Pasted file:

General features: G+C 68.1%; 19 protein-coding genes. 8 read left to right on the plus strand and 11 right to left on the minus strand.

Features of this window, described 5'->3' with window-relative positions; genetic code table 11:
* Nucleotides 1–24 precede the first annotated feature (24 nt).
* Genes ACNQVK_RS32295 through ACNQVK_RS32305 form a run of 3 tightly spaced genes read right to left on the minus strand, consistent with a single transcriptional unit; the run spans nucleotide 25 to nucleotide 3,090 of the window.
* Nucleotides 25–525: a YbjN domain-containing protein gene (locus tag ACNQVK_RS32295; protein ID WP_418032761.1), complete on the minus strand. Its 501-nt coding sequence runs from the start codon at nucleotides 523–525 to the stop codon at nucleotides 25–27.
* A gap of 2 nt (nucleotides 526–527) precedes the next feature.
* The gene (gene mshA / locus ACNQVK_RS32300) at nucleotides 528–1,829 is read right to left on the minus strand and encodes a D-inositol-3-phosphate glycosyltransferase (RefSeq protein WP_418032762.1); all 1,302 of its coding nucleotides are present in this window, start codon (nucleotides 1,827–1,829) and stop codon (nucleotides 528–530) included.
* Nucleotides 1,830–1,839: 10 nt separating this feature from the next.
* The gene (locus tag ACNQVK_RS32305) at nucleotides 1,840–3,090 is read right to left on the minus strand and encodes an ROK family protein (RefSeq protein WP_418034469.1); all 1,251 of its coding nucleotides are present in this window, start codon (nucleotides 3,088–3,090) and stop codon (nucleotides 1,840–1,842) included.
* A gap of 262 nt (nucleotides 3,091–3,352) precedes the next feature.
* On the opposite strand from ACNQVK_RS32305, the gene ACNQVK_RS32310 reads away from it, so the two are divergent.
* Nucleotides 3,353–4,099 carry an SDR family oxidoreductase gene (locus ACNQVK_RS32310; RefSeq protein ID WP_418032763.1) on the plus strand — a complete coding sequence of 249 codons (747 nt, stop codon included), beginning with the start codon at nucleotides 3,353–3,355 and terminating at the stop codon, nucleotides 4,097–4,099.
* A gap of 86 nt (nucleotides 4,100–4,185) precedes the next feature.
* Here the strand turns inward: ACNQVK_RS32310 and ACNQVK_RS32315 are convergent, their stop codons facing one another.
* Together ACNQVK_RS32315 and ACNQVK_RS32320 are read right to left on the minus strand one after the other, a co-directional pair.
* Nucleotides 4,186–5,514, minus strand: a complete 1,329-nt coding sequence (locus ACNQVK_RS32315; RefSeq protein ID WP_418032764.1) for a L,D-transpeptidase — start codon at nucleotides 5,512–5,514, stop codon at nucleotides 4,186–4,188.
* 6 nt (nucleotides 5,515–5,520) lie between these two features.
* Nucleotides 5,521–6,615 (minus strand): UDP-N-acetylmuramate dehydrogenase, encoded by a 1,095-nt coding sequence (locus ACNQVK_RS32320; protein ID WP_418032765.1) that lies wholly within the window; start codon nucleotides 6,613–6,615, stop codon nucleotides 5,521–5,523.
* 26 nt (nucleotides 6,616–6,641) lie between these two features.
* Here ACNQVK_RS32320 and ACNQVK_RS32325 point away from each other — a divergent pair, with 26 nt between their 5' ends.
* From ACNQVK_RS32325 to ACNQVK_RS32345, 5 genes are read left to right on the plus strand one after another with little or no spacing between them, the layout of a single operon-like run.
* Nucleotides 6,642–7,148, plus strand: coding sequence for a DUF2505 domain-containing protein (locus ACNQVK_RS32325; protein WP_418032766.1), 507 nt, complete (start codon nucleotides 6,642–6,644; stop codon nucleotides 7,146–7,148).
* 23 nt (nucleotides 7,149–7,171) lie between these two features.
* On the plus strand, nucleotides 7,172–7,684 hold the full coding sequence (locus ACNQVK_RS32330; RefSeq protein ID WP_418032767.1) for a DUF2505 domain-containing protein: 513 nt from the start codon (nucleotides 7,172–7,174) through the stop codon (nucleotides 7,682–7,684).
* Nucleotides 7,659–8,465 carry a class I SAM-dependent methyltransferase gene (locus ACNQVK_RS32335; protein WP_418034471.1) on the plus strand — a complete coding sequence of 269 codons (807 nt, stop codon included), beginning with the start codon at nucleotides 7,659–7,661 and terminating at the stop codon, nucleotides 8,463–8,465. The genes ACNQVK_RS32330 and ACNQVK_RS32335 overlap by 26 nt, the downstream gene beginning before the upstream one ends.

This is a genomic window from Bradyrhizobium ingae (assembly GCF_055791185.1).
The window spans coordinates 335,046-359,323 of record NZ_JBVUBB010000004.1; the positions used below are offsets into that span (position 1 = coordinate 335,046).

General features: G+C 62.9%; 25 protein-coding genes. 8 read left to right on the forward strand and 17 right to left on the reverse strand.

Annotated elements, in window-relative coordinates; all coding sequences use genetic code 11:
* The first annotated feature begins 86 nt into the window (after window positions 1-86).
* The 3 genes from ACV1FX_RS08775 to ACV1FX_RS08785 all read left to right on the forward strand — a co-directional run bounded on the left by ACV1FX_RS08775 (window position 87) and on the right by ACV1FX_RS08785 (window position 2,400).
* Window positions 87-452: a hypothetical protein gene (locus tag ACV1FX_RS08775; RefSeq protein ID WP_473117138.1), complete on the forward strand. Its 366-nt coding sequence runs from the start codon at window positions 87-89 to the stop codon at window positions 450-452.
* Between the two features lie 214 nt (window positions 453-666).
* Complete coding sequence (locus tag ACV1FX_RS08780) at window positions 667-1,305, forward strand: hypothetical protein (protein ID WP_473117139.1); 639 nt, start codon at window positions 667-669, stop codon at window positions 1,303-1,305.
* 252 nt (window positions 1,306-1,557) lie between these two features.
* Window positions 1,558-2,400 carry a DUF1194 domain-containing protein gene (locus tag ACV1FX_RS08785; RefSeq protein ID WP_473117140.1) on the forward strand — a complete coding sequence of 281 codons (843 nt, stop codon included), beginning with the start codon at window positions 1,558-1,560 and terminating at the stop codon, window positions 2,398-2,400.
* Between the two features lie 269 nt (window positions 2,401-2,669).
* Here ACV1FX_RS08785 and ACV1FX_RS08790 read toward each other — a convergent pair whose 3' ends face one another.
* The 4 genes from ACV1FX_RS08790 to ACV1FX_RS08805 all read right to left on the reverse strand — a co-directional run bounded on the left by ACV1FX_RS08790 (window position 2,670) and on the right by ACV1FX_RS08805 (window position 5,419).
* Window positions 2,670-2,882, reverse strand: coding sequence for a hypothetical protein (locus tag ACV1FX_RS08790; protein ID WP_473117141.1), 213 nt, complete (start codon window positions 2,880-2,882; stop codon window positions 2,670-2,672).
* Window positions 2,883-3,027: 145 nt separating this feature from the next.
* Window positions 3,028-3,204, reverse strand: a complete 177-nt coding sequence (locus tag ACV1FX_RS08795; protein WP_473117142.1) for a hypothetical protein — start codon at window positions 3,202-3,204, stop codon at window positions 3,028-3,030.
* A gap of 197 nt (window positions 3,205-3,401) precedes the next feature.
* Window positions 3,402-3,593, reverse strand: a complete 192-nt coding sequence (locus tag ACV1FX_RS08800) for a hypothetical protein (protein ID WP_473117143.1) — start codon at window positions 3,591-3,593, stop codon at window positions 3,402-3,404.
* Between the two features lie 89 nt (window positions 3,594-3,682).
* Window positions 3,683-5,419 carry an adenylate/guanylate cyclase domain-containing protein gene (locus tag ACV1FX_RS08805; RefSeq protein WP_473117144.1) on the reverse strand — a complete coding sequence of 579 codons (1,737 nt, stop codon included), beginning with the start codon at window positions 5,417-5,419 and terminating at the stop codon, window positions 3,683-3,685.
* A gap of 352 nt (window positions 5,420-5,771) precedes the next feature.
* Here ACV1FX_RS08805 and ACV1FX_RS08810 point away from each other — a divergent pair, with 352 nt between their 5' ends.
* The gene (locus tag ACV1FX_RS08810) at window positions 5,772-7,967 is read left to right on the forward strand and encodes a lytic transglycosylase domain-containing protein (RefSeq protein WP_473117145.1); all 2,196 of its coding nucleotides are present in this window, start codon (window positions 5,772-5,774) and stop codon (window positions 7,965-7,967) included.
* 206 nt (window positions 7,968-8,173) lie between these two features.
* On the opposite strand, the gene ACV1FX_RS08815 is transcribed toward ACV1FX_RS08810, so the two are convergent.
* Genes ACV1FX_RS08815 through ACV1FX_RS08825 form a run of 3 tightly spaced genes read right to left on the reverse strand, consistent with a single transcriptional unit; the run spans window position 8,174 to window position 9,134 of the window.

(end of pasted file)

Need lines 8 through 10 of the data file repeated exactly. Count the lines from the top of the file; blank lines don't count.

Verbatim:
* Nucleotides 1,830–1,839: 10 nt separating this feature from the next.
* The gene (locus tag ACNQVK_RS32305) at nucleotides 1,840–3,090 is read right to left on the minus strand and encodes an ROK family protein (RefSeq protein WP_418034469.1); all 1,251 of its coding nucleotides are present in this window, start codon (nucleotides 3,088–3,090) and stop codon (nucleotides 1,840–1,842) included.
* A gap of 262 nt (nucleotides 3,091–3,352) precedes the next feature.